3. I never understand why people need to resort to violence. It just shows they have no intelligent argument :(

  4. Cousin B - well said. I only wish more people would feel like you - or is it the minority that makes the news?

    Otin - I don't have the answers - unless it's Give Peace A Chance?

    Rachel - I agree, if you have to resort to violence it means you have nothing intelligent to say.

  5. I'm pretty disgusted myself. There's worse things going on in the world than national healthcare (but try telling that to the rabid protesters). What gets me is the ones who are protesting and being assholes about it are PAYING NOW for the people who are on public aid and are receiving FREE care. Doesn't it make more sense for a national healthcare plan that EVERYONE can get?

  6. Thank you. This was very informative and served a positive purpose. I had questions answered here, and I feel better knowing more. As for the people who are inciting violence - I hope they're ready for the mid-term elections. There simply is no excuse for this juvenile behavior. We have way too many problems that need to be solved.

  7. That is a shame that people resort to violence. I don't get it.

  8. I have a friend that says its the end of the world because the health Care passed.. and when I ask her why.. she really can't explain herself..a lot of fear out there..I could not believe the news today that many people were recieving death threats..over this..I know families that are actually in fights over thier political views they are so passionate about thier beliefs..I hope we do not have some horrible civil war because of the 2 parties and not trying to unite...I find it all very scary!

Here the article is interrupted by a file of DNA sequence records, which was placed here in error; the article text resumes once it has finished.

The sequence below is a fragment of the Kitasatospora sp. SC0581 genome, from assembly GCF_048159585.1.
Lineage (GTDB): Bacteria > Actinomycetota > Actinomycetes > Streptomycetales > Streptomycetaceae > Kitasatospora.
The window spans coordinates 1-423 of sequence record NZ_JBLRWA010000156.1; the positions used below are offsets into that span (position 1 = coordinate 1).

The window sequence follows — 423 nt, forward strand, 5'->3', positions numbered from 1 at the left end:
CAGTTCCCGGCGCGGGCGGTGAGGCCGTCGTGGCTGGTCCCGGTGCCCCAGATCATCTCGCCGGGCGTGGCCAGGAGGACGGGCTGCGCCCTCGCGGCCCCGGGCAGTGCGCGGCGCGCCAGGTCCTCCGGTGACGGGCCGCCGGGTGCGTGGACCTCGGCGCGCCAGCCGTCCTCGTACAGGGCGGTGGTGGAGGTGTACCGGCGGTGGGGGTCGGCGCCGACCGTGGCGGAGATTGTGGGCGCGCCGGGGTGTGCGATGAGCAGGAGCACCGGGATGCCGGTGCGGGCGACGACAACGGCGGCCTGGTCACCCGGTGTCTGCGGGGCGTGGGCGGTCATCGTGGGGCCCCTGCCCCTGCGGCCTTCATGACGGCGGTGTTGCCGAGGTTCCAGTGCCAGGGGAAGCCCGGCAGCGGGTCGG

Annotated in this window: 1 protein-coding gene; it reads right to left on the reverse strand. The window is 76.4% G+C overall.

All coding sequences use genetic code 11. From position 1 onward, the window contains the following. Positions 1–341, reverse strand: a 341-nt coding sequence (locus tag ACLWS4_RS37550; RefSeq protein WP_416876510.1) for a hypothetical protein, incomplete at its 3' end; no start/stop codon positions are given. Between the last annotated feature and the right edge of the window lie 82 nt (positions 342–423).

9. My Mom taught us, "If you can't say something good, say nothing."

  10. 3 men and a lady - EXACTLY! A war on two fronts, home foreclosures, banking out of control, unemployment - and this is what upsets these people?

    Nancy -There is quite a bit of information out there - one just has to noodle around for it. And I'm with you - elections, elections, elections... and what ever happened to wanting what is best for this country, instead of wanting what is best for one's party?

    Whispering - I don't get it either.

    Marlene - the end of the world? Now that's dramatic. Interesting that she can't articulate exactly why this is so bad.

    R.J - Your mom was a smart lady. And remember this one, If you can't be a part of the solution, you are part of the problem.

  11. I'm speechless.

    Someone SPIT on Emanuel Cleaver? I really hope some arresting took place...
    I don't know anything at all about this health care reform and I feel guilty for it. Thank you for posting this. I'm afraid to be out of the military TRICARE plan now... Health care is so much simpler when you're military.
    Left and right, still fighting. Always fighting. Sets a great example for our country to follow...


Wow. Thank you so much for taking the time to comment. I love feedback... what with being a cook and all. I will respond to your comments via email (if you do not have a "noreply" address or here, below your comment) As always, Bon Appetite!